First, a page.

french fridays with dorie: provençal olive fougasse
One of the things I want to do more of in the kitchen is bake bread. While much of the time involved in bread baking is waiting time, my waking hours at home are limited, and even recipes that rise in the refrigerator usually need a couple hours out of the fridge to rise before baking. That means the bread is never quite done to coincide with a meal. It frustrates me that I can’t make it happen.
I’m very excited about this week’s Dorie recipe. I might have found a workable option in fougasse. Fougasse is not a loaf of bread for sandwiches and taste, but it’s just right to accompany a meal. I would liken it to a French or Provençal foccacia. Timing-wise, once the dough has risen in the refrigerator overnight, it only takes 45 minutes or so from fridge to table. Warm yeasty bread with dinner. Awesome!
The yeast is proofed in warm water, then combined with olive oil and mixed in with the flour. I also want to add more whole grains to my diet, so I used half all-purpose and half whole-wheat flour which seemed to work well. The KitchenAid did the work of kneading while I pitted and chopped oil-cured olives, minced fresh rosemary, and zested an orange to mix into the kneaded dough.
I don’t know what it is about them, but I really like oil-cured olives. They are so fragrant and soft. They sort of remind me of savory prunes (which I mean as a praise for them, not an insult).
The dough did need to spend an hour or so rising, but the bread proofing setting on my oven does a great job at that. The setting holds the temperature at 100 degrees F, and the inside of the oven is draft-free. I did this after dinner, before bedtime. Then it’s into the refrigerator for a minimum 6 hour chill or up to 3 days.
Wednesday night, I made half the dough into my first fougasse, after it had spent nearly 48 hours in the fridge. I quickly rolled out a rectangle, made some decorative slashes, and let the bread rest for about 15 minutes while the oven preheated. The bread was brushed with olive oil and water, and sprinkled generously with coarse kosher salt. Then, it’s just 20 minutes in the oven and voilà! Warm bread with dinner. My fougasse accompanied a potato chip tortilla (Dorie’s recipe too).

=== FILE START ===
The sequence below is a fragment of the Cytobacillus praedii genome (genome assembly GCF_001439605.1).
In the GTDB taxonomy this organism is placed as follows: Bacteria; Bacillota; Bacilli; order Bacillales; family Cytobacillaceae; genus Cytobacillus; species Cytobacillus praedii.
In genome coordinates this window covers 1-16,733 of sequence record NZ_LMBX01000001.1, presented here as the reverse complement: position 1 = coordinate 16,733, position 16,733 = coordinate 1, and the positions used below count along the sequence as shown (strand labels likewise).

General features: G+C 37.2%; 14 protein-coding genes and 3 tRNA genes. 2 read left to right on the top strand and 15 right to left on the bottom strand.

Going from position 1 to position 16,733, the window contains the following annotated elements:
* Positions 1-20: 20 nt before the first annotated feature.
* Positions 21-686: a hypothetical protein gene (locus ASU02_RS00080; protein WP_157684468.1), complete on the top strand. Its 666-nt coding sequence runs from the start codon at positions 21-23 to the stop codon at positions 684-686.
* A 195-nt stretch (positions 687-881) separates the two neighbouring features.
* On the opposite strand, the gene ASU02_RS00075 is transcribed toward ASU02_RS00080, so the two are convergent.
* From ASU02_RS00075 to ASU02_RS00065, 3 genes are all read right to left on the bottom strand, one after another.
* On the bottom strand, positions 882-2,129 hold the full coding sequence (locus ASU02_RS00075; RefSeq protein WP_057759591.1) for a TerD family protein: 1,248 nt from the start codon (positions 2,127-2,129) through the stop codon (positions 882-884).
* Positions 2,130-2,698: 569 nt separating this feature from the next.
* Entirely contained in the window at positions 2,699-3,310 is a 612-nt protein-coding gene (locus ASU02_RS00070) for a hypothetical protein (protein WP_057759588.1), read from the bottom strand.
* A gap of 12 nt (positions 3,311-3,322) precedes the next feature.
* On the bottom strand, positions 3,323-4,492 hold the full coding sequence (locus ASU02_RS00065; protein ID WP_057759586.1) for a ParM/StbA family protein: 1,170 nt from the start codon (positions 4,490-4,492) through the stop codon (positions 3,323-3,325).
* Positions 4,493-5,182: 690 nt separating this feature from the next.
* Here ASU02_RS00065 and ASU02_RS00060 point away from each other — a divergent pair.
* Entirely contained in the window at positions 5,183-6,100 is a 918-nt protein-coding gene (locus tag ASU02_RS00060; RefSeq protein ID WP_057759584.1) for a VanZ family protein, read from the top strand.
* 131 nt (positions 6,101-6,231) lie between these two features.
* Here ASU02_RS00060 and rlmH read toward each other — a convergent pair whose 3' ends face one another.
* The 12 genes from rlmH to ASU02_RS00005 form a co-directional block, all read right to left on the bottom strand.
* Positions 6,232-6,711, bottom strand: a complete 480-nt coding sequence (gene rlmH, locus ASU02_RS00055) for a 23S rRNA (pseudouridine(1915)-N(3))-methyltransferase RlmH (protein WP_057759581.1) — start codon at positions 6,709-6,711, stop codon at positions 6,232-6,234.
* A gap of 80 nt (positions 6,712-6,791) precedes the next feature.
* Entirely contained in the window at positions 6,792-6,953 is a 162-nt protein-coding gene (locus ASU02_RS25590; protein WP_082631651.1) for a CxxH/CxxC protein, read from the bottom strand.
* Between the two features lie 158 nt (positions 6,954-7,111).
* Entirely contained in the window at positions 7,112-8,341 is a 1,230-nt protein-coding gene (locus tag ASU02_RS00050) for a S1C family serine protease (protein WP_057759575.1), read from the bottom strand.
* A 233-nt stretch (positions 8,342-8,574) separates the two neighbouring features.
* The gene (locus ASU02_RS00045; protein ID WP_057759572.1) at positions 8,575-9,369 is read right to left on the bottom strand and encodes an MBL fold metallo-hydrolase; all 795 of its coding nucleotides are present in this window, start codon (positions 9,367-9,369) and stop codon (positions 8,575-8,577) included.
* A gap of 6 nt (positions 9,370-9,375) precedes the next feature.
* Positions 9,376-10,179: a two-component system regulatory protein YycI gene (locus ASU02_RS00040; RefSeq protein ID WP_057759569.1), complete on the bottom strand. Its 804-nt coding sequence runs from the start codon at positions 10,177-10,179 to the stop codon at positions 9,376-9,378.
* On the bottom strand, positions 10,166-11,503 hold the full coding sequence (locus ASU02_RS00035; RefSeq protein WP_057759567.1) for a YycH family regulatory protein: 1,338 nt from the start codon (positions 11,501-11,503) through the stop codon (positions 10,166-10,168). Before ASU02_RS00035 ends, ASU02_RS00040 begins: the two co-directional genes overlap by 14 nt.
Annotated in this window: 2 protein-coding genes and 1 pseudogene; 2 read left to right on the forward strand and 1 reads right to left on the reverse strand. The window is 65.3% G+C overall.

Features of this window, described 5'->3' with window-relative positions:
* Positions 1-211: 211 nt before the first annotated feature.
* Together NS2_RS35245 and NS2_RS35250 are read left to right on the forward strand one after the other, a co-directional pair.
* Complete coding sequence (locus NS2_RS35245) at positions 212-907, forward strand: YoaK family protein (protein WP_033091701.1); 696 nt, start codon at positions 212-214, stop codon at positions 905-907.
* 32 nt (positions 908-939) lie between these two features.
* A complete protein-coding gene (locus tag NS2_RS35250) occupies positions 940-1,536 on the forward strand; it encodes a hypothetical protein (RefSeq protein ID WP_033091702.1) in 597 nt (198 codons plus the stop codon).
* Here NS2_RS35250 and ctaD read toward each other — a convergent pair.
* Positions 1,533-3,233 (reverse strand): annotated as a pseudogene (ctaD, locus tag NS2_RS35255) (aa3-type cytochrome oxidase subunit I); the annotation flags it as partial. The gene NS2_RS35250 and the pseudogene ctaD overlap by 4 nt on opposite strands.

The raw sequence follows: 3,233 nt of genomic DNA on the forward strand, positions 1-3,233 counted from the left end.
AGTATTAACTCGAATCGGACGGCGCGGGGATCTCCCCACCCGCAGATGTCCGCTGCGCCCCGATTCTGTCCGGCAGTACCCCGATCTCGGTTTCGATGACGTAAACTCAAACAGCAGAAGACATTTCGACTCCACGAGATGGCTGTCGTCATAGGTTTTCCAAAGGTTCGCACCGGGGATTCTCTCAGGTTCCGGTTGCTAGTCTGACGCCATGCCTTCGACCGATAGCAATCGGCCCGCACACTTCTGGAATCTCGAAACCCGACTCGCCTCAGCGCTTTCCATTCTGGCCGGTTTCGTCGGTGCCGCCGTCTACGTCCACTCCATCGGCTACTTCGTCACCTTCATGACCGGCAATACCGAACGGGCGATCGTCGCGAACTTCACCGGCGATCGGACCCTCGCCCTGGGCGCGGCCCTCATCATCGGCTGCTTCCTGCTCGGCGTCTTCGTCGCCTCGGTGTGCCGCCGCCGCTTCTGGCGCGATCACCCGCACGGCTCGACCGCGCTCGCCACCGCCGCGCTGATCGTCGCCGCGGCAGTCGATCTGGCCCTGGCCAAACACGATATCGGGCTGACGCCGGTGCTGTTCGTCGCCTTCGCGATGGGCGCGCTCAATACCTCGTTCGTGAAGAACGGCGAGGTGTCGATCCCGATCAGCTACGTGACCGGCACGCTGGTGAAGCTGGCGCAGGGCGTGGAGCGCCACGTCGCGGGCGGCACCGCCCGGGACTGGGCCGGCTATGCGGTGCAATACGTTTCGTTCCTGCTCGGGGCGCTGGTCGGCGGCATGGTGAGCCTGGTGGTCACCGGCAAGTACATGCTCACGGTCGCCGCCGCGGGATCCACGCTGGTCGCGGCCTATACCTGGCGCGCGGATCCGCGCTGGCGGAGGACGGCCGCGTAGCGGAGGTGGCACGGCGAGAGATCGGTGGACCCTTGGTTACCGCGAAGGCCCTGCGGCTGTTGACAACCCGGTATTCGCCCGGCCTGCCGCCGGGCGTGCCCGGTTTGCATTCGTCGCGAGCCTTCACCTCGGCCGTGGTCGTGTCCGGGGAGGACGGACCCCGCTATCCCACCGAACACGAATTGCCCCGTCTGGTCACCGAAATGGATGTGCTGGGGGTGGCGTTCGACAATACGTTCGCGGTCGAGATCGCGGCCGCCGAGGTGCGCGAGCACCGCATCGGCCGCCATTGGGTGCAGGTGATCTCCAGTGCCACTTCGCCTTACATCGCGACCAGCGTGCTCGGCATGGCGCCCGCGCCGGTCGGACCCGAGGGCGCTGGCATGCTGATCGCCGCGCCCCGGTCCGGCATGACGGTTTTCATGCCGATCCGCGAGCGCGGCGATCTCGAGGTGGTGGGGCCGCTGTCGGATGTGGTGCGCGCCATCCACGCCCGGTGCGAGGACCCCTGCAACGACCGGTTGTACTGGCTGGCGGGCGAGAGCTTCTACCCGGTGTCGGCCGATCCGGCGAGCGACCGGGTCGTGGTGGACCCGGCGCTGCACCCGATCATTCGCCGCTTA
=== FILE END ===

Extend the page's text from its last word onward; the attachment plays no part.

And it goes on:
Early this morning, I made four mini fougasses with the remaining half of the dough. I also sprinkled coarse grey sea salt on top instead of kosher salt. I like the sparkly effect. These will make the perfect individual accompaniments to today’s lunch.
Having made on fougasse, my mind is wild with ideas of what I can do with this recipe. I make even smaller fougasses for individual lunch-time servings to go with a bowl of soup or a salad. I’m also salivating over other mix-ins, like sun-dried tomatoes, some hard cheese cubes, or abundant fresh herbs. Other suggestions anyone? I can’t wait to try this again.
(Special note to my fellow Baking with Julia friends, I’m decided to sit this Tuesday out. After reading the sticky bun recipe through several times, I just don’t have it in me to make a recipe with that much butter in it. I’ll have to vicariously enjoy your creations. Can’t wait to read about them.)